Sarah Elaine Eaton is a faculty member in the Werklund School of Education, University of Calgary, Canada.

Would you care for an earthworm with your coffee?: Turning language blunders into powerful teaching stories

January 25, 2012

Let’s face it: Language lessons sometimes involve material that is dry or boring. The reality is, it can be hard to remember facts or information. The rules of grammar? Bo-ring! At least, that is what the average person might think. Adult education guru, Stephen Lieb, tells us that adult learners need content that is relevant and useful in their every day live. What can seem less relevant to every day life of working to paying the bills, raising the kids and trying to have some kind of life. Most people just do not see a connection.

Scenario #1: Teaching with examples

Examples provide a method to make the learning concrete and relevant.

Seasoned teachers will have an arsenal of examples of their own students’ grammar and language mistakes. Examples can also be found on Internet sites such as ESL Prof.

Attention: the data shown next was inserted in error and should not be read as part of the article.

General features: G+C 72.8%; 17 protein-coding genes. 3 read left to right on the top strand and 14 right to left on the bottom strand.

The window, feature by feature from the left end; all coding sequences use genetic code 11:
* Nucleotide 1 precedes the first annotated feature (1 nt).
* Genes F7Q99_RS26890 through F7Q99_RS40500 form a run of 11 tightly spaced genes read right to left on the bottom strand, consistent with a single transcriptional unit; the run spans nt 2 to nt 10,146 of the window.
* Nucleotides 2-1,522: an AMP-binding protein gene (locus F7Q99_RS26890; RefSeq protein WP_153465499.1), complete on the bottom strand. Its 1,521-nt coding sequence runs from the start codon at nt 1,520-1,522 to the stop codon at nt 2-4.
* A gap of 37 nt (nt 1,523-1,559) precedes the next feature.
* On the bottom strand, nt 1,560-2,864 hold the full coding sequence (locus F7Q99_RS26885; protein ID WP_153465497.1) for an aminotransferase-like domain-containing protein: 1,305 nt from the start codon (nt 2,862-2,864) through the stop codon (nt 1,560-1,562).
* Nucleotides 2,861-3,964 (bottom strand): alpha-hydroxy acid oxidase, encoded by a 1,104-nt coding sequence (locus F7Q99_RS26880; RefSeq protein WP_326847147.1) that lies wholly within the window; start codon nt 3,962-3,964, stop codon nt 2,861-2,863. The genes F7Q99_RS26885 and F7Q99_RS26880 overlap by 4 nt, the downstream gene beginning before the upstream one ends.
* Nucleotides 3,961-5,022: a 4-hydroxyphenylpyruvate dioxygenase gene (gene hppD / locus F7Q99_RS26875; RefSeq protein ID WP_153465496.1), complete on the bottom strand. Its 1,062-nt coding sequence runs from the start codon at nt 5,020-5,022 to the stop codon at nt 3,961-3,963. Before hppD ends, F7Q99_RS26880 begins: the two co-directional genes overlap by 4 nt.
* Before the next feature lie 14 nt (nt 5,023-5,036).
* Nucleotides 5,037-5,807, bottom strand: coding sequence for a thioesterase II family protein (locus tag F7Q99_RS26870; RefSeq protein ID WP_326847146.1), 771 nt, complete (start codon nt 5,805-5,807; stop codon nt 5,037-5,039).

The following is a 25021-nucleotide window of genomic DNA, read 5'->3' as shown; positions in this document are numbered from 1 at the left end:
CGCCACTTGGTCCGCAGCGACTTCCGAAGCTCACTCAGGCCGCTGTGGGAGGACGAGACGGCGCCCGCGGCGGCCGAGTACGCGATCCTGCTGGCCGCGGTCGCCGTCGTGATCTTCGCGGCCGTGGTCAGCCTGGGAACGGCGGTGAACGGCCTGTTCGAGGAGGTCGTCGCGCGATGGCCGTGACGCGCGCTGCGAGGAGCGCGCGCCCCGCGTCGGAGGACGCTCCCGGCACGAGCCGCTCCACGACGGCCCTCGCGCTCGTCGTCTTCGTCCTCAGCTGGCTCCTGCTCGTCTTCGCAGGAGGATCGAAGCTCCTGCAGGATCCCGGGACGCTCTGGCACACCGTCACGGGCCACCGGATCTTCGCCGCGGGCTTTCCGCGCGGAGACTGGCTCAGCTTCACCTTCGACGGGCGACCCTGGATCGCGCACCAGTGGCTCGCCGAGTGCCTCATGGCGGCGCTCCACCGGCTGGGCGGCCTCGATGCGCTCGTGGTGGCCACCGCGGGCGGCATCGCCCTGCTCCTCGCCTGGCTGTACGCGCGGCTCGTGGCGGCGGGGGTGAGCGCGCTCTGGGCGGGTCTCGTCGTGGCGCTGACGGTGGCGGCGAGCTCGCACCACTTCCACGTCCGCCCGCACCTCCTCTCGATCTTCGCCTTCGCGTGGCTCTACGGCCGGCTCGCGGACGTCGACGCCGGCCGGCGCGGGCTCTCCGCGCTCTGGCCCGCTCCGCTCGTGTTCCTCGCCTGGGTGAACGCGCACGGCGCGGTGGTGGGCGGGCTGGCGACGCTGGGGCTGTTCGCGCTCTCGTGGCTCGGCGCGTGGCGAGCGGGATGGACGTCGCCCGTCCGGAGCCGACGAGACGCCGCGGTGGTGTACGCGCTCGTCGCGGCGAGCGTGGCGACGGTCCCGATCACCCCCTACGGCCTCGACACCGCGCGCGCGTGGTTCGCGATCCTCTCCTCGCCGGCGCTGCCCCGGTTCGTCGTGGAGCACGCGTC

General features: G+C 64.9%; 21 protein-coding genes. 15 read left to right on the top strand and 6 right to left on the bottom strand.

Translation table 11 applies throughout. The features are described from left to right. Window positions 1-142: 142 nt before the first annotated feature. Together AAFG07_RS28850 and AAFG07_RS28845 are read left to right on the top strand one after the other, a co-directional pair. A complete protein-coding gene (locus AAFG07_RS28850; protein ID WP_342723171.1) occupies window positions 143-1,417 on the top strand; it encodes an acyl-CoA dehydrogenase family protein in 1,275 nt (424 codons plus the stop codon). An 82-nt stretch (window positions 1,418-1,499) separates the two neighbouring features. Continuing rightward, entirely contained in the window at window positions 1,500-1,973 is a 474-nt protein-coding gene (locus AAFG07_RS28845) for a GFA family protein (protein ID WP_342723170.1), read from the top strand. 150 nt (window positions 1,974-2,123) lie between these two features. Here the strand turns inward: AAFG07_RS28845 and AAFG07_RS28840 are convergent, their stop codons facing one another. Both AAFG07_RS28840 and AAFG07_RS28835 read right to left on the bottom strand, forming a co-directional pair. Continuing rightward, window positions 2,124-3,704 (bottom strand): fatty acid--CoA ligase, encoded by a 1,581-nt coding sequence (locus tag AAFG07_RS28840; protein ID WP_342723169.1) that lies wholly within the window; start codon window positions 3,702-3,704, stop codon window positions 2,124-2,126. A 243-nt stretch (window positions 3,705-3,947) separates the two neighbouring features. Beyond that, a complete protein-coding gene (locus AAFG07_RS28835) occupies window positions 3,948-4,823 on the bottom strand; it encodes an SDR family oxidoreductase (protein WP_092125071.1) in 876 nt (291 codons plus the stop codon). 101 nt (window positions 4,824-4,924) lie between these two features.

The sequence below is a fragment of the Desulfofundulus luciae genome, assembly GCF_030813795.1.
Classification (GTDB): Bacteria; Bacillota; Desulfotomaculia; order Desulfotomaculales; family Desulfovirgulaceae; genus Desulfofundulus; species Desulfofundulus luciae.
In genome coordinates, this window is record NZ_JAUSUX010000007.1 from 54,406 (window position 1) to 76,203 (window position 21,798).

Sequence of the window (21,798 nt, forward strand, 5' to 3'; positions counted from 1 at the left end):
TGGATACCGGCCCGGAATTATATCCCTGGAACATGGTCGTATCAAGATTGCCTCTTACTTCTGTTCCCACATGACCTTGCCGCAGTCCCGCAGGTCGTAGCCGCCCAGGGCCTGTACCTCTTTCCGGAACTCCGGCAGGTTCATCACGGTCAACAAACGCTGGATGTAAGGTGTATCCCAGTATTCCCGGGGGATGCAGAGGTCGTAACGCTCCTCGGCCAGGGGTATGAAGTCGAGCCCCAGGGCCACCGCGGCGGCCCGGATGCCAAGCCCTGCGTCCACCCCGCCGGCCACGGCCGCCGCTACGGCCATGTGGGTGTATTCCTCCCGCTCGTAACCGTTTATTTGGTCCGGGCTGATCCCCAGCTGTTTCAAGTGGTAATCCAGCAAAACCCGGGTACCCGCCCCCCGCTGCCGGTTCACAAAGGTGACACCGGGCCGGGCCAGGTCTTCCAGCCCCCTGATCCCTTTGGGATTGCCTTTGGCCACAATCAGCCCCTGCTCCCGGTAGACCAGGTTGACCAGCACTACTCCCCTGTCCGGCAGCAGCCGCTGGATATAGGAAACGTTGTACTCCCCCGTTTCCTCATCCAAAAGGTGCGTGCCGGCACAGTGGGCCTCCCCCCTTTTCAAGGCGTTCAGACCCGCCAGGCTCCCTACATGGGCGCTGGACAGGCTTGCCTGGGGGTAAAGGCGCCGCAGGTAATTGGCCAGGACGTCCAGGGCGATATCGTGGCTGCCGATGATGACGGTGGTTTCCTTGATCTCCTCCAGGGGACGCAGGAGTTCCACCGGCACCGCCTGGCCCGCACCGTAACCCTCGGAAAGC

“When I was six, I went to primate school.”

Clearly the speaker intended to say “primary” instead of “primate”. This is a classic example of mixing up words with similar sounds that have completely different meanings.

If you were using this example with EAL adult learners, you might make the connection between  language errors and the real world by linking it to employment. You might say that the implication for an adult EAL learner might be that if he or she were to say this in a job interview, it might cost them the job. Though it is not ethical (or logical) some recruitment officers may make decisions about a prospective employee’s intelligence or competence based on their language skills.